Two years later, in October 1971, the couple’s first and only child, Natasha Margienell Manigault Paul Simmons, was born. Before Natasha’s birth, Dawn had been seen in Charleston with a large bump, although some locals had ridiculed her, claiming that it was in fact a pillow under her dress. Ball has also claimed, that John-Paul confided in him that Natasha was the product of an affair that he had with another woman. However, Dawn insisted that her condition had done nothing to prevent her from being able to bear a child, and Natasha unquestioningly accepted that Dawn was her biological mother.
Dawn continued to enjoy a successful writing career, as well as motherhood, and soon after her daughter was born she published the first volume of her autobiography, Man into woman: A Transsexual Autobiography. The second volume, All For Love, followed in 1975 and her third, Dawn: A Charleston Legend, was published in 1995. She also wrote the first biography of her adopted mother in 1983, entitled, Margaret Rutherford: A Blithe Spirit.
Despite her professional success, family life in Charleston did not prove quite so straightforward; several of Dawn’s dogs were killed, and she was subjected to an attack after an intruder broke into their home. The final straw came when threats were made against Natasha, and the family felt they had no choice but to move to New York. In 1982, Dawn divorced her husband, claiming that he had been abusive throughout their marriage, yet they remained amicable for Natasha’s sake. John-Paul was subsequently diagnosed with schizophrenia, after he began to hear voices and start conversations with ‘Big Girl,’ an entity he believed to be a three-eyed Martian. After suffering from severe mental illness for many years, John-Paul Simmons died in New York in April 2012.
In 1985, Dawn returned to Charleston to live with Natasha and her three grandchildren, and continued to write. On 18th September 2000, surrounded by Natasha and her family, Dawn died at home from Parkinson’s disease. When asked to give a comment for Dawn’s obituary in The New York Times, Natasha said that she was unperturbed by her mother’s past and wanted her to be remembered, ‘as the grandmother that she was, as a family woman.’ Attendees at Dawn’s funeral were few in number, possibly because Natasha had put a false notice in the paper, in order to deter those who might come simply out of curiosity rather than a genuine desire to pay their respects to the woman, described by the minister taking the service as, ‘a gentle person who cared for other people, who loved her animals, and especially loved her daughter, Natasha.’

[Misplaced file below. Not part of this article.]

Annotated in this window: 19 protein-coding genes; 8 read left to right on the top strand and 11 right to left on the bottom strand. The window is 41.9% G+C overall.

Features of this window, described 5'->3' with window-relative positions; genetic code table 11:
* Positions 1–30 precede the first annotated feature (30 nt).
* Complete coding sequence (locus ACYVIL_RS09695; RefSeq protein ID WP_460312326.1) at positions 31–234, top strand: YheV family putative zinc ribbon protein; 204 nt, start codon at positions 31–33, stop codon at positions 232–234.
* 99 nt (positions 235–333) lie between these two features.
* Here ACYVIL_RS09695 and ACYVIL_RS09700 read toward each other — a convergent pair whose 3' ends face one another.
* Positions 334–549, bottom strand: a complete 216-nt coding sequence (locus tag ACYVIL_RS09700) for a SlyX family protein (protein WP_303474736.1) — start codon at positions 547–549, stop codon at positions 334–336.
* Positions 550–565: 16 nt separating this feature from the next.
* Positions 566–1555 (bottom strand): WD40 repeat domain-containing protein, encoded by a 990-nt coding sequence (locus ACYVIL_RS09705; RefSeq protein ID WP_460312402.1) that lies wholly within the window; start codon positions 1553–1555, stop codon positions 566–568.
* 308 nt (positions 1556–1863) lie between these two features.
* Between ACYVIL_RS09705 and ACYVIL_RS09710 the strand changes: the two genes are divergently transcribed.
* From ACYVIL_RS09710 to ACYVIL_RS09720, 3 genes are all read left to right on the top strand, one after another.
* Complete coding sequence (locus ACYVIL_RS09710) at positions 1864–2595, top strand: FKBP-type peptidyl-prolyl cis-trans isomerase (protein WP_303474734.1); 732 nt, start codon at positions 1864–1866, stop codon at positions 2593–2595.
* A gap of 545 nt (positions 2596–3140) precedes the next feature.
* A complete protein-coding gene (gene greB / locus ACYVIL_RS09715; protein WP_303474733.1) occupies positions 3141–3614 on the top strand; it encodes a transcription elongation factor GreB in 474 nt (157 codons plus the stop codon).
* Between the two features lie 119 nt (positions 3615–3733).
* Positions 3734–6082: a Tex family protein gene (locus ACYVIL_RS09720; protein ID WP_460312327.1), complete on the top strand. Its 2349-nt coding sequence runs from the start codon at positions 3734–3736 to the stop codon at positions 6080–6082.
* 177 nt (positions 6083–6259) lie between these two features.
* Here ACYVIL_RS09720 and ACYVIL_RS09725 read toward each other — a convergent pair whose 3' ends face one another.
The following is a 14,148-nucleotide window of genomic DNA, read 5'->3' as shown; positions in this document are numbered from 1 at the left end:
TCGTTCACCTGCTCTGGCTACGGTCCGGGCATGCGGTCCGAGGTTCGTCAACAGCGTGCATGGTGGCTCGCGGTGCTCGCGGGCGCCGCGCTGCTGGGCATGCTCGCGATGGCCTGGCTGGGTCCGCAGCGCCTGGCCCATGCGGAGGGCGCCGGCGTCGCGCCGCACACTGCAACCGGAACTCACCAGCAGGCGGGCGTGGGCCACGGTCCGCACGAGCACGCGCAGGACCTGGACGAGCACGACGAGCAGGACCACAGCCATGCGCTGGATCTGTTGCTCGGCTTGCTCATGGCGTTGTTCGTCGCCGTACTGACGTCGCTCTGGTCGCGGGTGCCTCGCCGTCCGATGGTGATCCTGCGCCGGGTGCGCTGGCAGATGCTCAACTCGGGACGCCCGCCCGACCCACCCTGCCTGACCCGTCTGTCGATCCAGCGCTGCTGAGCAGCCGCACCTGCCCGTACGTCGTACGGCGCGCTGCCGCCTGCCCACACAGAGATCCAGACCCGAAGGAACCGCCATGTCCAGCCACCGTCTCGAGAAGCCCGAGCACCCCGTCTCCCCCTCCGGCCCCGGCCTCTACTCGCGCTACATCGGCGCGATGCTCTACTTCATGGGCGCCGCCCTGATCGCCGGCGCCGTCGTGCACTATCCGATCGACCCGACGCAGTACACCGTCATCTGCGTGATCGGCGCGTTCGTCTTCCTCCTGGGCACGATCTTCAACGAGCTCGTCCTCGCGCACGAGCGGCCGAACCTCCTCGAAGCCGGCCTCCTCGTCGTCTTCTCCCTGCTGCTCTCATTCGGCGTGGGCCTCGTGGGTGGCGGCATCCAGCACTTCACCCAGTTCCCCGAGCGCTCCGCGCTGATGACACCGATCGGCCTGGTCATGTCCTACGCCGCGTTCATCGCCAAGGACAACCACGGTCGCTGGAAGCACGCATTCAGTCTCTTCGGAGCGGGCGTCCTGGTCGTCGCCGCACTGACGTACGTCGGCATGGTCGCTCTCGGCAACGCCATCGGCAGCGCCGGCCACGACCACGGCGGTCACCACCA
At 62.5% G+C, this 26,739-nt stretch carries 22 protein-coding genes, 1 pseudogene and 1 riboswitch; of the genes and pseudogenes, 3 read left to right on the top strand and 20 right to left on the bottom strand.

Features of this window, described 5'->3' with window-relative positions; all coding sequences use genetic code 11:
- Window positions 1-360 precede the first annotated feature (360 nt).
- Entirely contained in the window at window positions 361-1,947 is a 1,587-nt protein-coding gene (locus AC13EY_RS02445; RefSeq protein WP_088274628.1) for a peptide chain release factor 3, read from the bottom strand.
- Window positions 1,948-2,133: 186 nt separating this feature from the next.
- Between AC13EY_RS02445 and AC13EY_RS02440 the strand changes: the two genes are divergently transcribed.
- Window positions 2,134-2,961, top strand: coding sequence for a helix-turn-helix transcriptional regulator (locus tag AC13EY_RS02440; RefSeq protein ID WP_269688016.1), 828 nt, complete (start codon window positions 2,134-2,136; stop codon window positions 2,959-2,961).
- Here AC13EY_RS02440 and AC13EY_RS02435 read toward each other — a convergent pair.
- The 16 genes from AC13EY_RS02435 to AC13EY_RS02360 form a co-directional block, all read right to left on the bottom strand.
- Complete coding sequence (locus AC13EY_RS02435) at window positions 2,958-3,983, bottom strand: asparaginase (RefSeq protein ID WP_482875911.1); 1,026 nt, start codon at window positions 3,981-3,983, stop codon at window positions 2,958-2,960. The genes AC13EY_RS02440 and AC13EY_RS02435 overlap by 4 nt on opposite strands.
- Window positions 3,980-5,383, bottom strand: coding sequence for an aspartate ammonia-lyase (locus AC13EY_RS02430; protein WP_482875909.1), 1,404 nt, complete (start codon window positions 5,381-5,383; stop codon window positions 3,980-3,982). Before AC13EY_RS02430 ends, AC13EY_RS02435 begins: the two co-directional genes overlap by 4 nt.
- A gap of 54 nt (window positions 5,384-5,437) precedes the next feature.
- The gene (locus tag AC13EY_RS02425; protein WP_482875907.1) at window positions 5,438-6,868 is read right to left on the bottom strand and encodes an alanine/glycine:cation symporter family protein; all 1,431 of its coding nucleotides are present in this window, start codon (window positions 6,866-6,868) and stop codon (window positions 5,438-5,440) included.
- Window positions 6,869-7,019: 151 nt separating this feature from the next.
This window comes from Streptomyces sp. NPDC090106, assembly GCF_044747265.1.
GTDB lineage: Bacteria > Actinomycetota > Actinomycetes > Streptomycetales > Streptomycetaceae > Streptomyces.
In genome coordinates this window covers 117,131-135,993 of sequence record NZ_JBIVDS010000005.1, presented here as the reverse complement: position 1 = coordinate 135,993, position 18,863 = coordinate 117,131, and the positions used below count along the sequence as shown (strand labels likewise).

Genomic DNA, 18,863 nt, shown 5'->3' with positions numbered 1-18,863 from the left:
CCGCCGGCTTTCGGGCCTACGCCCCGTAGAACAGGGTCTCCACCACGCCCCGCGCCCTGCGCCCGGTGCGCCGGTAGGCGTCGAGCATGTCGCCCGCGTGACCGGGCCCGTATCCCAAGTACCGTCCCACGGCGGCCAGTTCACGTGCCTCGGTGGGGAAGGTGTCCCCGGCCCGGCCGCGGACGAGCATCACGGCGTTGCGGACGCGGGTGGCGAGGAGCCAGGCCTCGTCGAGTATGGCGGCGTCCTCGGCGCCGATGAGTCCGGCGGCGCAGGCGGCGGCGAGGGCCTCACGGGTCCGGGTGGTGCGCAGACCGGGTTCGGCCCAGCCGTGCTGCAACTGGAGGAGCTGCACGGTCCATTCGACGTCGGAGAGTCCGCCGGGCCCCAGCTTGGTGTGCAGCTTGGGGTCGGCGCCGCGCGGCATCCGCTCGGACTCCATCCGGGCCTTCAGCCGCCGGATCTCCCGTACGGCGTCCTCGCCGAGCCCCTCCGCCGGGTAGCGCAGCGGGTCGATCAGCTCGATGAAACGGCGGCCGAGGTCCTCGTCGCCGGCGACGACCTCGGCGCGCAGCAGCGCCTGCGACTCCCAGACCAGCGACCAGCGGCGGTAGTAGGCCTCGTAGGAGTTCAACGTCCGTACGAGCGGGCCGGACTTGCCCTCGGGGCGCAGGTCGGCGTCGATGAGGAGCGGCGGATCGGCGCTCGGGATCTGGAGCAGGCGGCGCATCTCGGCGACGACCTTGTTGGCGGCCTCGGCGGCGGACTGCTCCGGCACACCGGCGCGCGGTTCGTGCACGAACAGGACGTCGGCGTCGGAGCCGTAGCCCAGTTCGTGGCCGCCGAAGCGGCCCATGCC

Shortly after her mother’s funeral, Natasha agreed to meet with Ball, to discuss her life with Dawn. Natasha told him that her mother was devoted to her, and had been her ‘Brownie troop leader!’ She was also eager to dispel any doubts as to Dawn’s true gender, emphasising how she was ‘a proper woman’ who ‘didn’t like games, or television. And she always wore dresses or skirts. It wasn’t until the last couple of years of her life – when she got sick – that she put on a pair of pants!’ Ball noted that Natasha wore Dawn’s wedding ring on a chain around her neck.
One of the last books Dawn published was The Great White Owl of Sissinghurst, an enchanting children’s story that drew upon elements of Native American folklore, in which an owl represents the death of an old way of life and the start of a new one. Owls were commonly spotted in the castle’s grounds, as Vita Sackville-West herself wrote in her horticultural text, In Your Garden, ‘I cannot help hoping that the great ghostly barn-owl will sweep silently across a pale garden, next summer, in the twilight – the pale garden that I am now planting, under the first flakes of snow.’
Vita’s son, Nigel Nicolson, had been a childhood friend of Dawn’s and they had often roamed the grounds of Sissinghurst, perhaps seeing owls themselves on occasion. Reviewing the last volume of Dawn’s autobiography, Nicolson confessed, somewhat ashamedly, that as an adult he had forgotten his early friendship with Dawn and had ‘mocked her strange fate and refused to meet her.’ In spite of this, she wrote about him in the fondest of terms, leaving Nicolson to admire how her turbulent life had done little to dampen Dawn’s own blithe spirit, which remained ‘gallant, resilient and unfailingly generous.’
Peninsula of Lies – Edward Ball (2004)